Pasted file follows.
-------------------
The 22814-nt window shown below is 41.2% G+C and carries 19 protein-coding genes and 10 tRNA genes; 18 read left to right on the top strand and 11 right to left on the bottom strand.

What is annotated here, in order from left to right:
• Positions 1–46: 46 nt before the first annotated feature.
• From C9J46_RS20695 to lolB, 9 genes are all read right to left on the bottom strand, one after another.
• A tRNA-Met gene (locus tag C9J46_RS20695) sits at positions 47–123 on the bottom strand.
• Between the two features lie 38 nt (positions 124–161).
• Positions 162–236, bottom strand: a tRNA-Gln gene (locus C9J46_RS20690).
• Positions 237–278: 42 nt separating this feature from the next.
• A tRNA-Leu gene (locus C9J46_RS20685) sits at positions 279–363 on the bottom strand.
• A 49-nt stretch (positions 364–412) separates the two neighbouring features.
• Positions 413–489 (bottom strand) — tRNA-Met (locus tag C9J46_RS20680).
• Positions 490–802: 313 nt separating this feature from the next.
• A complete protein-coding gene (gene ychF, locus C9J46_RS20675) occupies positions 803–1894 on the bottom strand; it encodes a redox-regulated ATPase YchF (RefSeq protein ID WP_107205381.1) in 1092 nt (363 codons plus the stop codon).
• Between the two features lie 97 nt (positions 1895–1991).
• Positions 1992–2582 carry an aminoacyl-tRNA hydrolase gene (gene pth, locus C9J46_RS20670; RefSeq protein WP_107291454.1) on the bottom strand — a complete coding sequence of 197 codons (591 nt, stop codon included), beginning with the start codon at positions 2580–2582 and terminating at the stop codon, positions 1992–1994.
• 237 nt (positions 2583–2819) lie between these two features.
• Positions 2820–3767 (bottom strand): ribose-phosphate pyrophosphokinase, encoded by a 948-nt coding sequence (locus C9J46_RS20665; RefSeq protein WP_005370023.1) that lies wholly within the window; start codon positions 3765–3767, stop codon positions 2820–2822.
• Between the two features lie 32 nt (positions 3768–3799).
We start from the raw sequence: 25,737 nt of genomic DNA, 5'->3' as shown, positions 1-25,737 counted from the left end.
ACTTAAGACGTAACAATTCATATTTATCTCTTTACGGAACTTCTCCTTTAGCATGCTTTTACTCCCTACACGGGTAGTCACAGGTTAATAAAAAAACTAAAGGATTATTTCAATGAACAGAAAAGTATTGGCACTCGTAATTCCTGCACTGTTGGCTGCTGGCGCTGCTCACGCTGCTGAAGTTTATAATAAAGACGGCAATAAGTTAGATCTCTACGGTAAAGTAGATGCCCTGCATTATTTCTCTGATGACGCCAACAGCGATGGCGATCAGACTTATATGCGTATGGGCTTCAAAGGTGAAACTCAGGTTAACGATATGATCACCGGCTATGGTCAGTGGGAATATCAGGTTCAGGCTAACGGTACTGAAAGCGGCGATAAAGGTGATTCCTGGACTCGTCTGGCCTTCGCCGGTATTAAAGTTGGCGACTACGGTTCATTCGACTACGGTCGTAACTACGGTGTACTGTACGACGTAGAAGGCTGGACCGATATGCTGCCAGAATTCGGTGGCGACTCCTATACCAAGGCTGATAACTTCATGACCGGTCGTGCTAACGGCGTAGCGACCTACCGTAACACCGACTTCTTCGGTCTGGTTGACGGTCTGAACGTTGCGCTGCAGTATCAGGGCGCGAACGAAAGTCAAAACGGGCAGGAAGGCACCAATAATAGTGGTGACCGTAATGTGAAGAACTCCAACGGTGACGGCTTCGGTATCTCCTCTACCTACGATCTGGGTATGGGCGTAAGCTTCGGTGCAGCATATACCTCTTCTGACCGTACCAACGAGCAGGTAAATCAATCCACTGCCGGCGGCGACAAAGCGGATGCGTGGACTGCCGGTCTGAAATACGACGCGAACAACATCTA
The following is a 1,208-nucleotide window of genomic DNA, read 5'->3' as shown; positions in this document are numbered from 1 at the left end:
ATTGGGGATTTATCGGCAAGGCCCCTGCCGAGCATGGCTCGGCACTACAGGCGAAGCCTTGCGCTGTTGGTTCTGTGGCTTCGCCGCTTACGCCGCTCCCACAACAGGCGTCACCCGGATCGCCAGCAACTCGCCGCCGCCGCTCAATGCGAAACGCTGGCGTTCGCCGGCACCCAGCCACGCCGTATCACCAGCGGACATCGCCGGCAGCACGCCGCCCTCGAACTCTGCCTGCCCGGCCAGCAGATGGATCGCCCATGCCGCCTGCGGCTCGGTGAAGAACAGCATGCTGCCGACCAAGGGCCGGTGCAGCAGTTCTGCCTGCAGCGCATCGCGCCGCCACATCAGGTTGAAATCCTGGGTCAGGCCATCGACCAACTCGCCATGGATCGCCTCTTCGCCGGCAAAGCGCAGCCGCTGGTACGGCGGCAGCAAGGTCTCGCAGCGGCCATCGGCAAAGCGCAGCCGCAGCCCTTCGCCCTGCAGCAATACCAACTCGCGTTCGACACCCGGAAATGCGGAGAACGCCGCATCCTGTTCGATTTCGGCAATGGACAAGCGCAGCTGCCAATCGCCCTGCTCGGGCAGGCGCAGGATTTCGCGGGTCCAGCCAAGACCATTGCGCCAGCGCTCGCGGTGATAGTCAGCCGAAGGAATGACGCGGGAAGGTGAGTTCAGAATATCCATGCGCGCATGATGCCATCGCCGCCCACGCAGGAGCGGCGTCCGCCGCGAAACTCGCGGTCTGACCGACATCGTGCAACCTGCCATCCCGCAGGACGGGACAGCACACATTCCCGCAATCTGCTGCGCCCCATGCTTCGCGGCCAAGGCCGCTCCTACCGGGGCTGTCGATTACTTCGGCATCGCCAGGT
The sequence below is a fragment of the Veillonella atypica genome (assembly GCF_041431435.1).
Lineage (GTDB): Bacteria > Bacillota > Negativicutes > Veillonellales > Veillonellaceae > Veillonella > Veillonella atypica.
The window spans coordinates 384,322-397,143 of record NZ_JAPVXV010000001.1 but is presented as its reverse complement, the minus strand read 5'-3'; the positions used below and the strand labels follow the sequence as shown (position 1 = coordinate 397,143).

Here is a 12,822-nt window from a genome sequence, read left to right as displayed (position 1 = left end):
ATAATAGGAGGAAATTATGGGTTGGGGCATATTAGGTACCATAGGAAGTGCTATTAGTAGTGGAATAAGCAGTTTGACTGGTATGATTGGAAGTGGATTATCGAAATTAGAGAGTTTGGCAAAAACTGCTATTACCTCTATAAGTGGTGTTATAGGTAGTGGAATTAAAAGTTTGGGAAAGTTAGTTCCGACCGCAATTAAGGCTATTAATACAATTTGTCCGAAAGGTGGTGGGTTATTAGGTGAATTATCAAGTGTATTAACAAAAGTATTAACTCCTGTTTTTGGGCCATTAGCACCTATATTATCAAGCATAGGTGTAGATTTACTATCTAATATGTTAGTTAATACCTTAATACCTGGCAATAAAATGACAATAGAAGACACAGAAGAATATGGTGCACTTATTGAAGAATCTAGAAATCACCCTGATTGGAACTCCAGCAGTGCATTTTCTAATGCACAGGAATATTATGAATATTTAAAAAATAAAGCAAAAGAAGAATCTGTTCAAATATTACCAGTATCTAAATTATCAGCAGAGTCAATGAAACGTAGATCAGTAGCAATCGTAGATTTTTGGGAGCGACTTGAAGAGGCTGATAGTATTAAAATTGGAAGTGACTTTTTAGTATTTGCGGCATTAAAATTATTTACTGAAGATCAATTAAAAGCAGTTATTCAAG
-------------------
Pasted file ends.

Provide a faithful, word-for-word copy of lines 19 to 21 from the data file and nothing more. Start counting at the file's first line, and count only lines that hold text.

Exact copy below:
We start from the raw sequence: 25,737 nt of genomic DNA, 5'->3' as shown, positions 1-25,737 counted from the left end.
ACTTAAGACGTAACAATTCATATTTATCTCTTTACGGAACTTCTCCTTTAGCATGCTTTTACTCCCTACACGGGTAGTCACAGGTTAATAAAAAAACTAAAGGATTATTTCAATGAACAGAAAAGTATTGGCACTCGTAATTCCTGCACTGTTGGCTGCTGGCGCTGCTCACGCTGCTGAAGTTTATAATAAAGACGGCAATAAGTTAGATCTCTACGGTAAAGTAGATGCCCTGCATTATTTCTCTGATGACGCCAACAGCGATGGCGATCAGACTTATATGCGTATGGGCTTCAAAGGTGAAACTCAGGTTAACGATATGATCACCGGCTATGGTCAGTGGGAATATCAGGTTCAGGCTAACGGTACTGAAAGCGGCGATAAAGGTGATTCCTGGACTCGTCTGGCCTTCGCCGGTATTAAAGTTGGCGACTACGGTTCATTCGACTACGGTCGTAACTACGGTGTACTGTACGACGTAGAAGGCTGGACCGATATGCTGCCAGAATTCGGTGGCGACTCCTATACCAAGGCTGATAACTTCATGACCGGTCGTGCTAACGGCGTAGCGACCTACCGTAACACCGACTTCTTCGGTCTGGTTGACGGTCTGAACGTTGCGCTGCAGTATCAGGGCGCGAACGAAAGTCAAAACGGGCAGGAAGGCACCAATAATAGTGGTGACCGTAATGTGAAGAACTCCAACGGTGACGGCTTCGGTATCTCCTCTACCTACGATCTGGGTATGGGCGTAAGCTTCGGTGCAGCATATACCTCTTCTGACCGTACCAACGAGCAGGTAAATCAATCCACTGCCGGCGGCGACAAAGCGGATGCGTGGACTGCCGGTCTGAAATACGACGCGAACAACATCTA
The following is a 1,208-nucleotide window of genomic DNA, read 5'->3' as shown; positions in this document are numbered from 1 at the left end: